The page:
Past Me Would be Proud

I have a joke with one of my friends called “past me would be proud.” Both of us are still pursuing competitive distance running post-college while also balancing jobs and lives in general. It’s hard. In college, it was understood that you carved hours of your day out for practice, not to mention the 24/7 access to the training room and a dining hall full of food you don’t have to cook yourself.

Although I do still have ambitions to run faster than I did in college, I’ve also come up with other goals I can accomplish – chasing soft PRs and celebrating relative successes.

Soft PRs are in events that I didn’t run often in college – the 400, the 800, the 10k, and to an extent, the 3000 – basically anything but a 5k or 6k. I already managed a 10k PR this March, so the spring is for tackling the shorter events. Lucky for me, the Atlanta Track Club hosts All Comers track meets every year in May and June where I have the opportunity to take on some of these events without pressure (or embarrassing myself).

The first event I ran this year was the 400. I sadly didn’t get a PR (under 1:08) as I ran 1:09 which is what I almost always run the 400 in. It is hilariously predictable. If you need someone who can heal-strike their way to a 1:09, I’m your girl.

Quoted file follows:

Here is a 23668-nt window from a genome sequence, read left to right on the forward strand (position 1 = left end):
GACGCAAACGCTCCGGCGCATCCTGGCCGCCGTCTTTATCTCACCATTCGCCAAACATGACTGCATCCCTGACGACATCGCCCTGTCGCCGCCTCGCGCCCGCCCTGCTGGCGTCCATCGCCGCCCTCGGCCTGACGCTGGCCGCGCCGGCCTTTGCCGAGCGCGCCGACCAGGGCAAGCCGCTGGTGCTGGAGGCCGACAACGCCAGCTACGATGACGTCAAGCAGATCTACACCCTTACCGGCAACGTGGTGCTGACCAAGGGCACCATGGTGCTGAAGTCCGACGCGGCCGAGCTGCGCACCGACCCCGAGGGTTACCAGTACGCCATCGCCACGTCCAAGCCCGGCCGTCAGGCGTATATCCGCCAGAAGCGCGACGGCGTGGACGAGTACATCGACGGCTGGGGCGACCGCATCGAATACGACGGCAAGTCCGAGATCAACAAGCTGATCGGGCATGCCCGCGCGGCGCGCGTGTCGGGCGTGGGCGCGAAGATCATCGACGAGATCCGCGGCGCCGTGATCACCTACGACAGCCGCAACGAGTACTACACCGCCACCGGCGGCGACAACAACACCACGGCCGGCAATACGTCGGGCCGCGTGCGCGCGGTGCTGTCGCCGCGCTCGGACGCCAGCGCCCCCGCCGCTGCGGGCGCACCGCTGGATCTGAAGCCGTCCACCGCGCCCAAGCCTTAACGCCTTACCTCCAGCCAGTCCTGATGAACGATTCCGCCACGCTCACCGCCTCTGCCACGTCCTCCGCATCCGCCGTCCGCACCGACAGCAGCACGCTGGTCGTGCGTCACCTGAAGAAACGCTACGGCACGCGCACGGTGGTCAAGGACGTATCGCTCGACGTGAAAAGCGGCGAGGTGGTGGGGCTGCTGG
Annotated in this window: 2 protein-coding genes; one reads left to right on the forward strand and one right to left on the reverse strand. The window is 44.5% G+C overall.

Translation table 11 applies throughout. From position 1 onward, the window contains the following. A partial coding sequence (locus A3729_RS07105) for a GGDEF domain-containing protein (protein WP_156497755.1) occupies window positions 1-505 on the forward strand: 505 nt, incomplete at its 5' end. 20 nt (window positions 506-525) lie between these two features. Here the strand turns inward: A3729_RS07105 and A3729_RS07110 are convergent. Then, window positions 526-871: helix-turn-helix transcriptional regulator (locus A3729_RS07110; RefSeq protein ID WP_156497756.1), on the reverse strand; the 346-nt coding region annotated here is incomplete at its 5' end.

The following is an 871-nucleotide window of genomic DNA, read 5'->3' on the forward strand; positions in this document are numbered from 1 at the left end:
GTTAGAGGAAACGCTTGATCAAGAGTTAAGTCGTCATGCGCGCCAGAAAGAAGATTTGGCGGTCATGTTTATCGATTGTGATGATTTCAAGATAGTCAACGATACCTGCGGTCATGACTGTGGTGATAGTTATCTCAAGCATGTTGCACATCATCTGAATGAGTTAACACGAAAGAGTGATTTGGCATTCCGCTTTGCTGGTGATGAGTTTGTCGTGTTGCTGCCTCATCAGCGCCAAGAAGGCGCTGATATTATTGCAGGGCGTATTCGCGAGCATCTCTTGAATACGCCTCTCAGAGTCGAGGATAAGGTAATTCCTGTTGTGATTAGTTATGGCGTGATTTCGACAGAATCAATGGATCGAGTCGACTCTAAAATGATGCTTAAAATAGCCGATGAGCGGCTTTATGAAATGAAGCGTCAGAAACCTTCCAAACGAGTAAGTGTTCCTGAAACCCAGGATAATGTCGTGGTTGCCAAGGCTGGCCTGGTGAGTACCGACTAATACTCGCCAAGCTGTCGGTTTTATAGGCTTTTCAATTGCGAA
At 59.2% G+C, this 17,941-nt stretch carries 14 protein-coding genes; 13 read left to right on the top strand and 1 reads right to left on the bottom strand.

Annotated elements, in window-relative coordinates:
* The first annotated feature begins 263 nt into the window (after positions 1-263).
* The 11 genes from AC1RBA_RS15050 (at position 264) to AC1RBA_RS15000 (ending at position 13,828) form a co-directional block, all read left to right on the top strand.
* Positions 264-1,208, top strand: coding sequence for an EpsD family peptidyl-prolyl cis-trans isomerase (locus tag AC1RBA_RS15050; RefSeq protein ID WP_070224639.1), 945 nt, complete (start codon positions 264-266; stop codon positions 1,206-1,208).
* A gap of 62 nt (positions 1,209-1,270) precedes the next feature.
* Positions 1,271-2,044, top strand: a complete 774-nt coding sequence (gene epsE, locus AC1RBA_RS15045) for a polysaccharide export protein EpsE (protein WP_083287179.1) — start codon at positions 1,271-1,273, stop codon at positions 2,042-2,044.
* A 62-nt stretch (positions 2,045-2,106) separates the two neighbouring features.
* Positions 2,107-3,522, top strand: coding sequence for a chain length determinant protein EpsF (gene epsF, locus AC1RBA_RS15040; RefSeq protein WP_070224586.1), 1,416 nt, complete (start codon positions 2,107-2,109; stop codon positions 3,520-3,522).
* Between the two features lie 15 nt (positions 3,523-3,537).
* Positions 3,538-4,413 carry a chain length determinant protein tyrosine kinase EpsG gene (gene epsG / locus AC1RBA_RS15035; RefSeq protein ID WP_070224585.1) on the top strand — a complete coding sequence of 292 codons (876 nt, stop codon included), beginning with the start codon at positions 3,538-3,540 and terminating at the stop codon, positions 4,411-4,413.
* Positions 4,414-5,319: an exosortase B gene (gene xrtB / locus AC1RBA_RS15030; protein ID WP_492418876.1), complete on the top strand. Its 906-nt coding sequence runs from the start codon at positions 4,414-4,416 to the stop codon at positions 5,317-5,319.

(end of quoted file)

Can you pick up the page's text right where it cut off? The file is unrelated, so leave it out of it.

Last night I took on the 800. I had my eye on a PR and hopefully a sub-2:30. I ran it last year and managed to tie my PR (2:32), so I was excited to see what I could do this year with a goal in mind. The 800 is a strange and incredibly painful event, and I grimaced my way to a slight PR (2:31) but no dice on the sub-2:30. There’s always next year!

When I’m out of soft PRs, there’s always relative success. This is where “past me would be proud” comes into play. I’m still faster now than I was in all of high school and the beginning of college, so even if I don’t run a PR, at least I’ve got that going for me. I managed to progress every year as well, so saying “senior in high school me would be proud” is not quite as good as “sophomore year college would be proud.”

There’s something to be said for consistency as well. I feel like I’ve been stuck in between sophomore and junior year college for a while now, and when I read this quote in Runner’s World a few months ago, it stood out to me. I don’t even remember who it’s from!

“My times were nothing special in high school. I read an interview with Deena Kastor in which she talked about being consistent and believing that results will come over time. I just had this feeling that I had untapped potential and if I stuck with it, I could be successful.”

Even though I haven’t PRed in the 5k since college, I haven’t gotten slower, and there’s something to be said for all of those miles and workouts and races. I also ran under 19:50 for a 5k tempo twice in the last 2 weeks when 2 years ago I fell apart during a 5k race and ran 19:56. To run faster in a workout than I have in a race always feels really good. Plus, high school me would have killed to run under 20. 😉

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